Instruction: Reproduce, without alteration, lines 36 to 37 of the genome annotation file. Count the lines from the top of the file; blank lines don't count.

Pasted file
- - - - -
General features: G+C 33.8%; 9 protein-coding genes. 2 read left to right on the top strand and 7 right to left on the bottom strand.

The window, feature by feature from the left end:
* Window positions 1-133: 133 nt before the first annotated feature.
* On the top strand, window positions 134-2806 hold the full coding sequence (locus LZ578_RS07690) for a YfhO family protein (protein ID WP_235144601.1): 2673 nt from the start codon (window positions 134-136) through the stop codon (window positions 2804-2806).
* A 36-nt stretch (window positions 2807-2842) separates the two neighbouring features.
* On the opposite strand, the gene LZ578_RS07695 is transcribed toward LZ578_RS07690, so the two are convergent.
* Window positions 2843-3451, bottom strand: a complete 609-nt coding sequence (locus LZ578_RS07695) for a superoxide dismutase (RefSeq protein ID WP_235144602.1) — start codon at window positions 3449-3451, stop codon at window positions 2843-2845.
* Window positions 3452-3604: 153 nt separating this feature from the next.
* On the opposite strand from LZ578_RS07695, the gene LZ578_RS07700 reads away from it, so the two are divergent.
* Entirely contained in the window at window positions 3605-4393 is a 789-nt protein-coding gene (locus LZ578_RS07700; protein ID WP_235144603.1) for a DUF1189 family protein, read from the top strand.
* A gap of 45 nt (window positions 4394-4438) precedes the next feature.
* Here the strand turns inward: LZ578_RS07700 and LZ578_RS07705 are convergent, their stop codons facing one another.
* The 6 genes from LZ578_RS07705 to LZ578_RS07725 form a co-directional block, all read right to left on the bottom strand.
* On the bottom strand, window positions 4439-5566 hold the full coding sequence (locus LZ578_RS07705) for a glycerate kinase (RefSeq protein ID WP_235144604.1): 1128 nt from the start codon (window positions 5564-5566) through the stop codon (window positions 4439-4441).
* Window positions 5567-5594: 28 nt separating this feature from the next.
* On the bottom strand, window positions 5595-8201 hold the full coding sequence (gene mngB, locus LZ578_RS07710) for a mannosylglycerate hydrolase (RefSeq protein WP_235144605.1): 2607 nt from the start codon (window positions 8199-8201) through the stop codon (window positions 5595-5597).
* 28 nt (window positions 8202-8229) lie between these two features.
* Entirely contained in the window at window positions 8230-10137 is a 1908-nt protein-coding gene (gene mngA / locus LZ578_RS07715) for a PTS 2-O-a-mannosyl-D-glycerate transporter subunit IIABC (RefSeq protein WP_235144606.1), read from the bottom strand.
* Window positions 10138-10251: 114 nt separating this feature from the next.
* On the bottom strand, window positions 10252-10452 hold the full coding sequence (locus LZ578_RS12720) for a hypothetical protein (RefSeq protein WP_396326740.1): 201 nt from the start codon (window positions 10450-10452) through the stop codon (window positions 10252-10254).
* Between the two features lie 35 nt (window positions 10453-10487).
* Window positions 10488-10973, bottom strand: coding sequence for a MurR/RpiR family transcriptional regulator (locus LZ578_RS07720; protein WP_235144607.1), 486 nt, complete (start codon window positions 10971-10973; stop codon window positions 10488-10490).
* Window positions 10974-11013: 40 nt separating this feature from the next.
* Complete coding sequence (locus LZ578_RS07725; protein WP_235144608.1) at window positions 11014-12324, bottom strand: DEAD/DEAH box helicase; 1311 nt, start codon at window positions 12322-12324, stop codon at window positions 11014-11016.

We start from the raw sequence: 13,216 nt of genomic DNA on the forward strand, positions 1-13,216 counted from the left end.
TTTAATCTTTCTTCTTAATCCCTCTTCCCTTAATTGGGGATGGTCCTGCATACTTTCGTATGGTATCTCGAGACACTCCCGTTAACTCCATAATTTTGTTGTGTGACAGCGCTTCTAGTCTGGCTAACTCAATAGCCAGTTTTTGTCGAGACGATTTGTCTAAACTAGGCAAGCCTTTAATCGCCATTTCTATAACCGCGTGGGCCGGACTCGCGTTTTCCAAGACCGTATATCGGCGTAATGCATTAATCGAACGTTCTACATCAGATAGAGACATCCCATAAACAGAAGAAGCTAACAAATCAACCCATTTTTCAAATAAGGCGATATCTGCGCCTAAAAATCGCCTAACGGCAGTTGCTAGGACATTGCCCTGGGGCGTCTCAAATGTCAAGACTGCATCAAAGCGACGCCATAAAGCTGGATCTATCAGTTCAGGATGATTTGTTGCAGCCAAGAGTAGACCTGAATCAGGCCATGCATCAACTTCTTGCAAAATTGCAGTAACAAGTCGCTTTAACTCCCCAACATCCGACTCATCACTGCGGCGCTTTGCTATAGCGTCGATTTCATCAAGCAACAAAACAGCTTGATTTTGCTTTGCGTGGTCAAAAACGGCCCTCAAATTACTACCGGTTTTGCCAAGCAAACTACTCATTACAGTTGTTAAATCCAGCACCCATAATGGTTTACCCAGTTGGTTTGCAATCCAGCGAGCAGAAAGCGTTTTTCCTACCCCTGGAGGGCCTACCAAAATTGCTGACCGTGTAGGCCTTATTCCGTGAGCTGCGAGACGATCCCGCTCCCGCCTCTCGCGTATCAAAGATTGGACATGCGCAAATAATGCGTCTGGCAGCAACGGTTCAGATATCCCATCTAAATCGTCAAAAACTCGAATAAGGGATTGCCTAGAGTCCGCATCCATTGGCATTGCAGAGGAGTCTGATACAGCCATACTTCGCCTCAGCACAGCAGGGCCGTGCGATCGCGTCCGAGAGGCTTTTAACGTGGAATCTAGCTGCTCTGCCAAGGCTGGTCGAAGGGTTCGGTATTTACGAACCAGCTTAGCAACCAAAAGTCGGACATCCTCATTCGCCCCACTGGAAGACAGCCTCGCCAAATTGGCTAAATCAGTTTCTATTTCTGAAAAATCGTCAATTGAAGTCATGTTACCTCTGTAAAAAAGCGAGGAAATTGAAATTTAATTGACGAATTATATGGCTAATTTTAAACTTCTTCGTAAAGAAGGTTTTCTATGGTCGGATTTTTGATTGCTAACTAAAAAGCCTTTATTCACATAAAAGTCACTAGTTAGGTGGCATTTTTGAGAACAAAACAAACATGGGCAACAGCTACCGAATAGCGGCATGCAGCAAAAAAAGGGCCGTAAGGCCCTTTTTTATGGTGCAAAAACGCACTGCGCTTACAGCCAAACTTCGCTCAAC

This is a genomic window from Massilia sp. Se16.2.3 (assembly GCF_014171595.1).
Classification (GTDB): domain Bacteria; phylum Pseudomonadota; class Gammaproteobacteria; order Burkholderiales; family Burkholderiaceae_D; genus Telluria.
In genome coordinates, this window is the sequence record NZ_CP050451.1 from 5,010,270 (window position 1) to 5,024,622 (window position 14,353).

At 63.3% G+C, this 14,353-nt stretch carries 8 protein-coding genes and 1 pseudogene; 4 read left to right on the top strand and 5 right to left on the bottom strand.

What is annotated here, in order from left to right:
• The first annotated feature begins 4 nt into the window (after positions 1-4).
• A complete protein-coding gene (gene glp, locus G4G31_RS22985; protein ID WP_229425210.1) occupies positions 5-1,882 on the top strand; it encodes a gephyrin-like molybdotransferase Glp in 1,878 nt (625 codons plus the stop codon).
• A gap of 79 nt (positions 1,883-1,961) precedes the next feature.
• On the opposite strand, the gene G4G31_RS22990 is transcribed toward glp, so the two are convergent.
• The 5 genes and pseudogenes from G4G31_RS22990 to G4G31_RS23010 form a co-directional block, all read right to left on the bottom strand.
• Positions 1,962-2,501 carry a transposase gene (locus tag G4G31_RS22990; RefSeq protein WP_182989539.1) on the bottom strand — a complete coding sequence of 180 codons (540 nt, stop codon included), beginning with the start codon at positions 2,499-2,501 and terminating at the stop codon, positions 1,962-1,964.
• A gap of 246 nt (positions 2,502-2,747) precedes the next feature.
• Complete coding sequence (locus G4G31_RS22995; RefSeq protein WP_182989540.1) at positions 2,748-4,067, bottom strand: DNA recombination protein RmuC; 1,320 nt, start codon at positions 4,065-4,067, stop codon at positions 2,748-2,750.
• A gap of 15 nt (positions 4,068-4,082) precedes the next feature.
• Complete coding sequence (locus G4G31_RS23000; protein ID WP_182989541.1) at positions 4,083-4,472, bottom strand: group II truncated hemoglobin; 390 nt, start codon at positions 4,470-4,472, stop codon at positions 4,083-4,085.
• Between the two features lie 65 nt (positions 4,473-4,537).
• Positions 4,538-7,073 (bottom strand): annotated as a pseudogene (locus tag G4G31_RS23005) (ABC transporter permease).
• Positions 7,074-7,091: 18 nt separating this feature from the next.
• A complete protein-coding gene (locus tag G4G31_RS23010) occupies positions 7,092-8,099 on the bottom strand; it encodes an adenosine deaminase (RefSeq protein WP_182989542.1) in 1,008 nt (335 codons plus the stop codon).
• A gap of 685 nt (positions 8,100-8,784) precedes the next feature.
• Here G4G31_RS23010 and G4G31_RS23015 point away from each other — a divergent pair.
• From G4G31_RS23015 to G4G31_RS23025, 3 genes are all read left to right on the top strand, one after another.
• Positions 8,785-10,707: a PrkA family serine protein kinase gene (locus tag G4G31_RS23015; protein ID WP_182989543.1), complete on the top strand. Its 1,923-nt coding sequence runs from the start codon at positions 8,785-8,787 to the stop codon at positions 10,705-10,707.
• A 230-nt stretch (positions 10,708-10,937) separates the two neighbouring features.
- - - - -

• The 5 genes and pseudogenes from G4G31_RS22990 to G4G31_RS23010 form a co-directional block, all read right to left on the bottom strand.
• Positions 1,962-2,501 carry a transposase gene (locus tag G4G31_RS22990; RefSeq protein WP_182989539.1) on the bottom strand — a complete coding sequence of 180 codons (540 nt, stop codon included), beginning with the start codon at positions 2,499-2,501 and terminating at the stop codon, positions 1,962-1,964.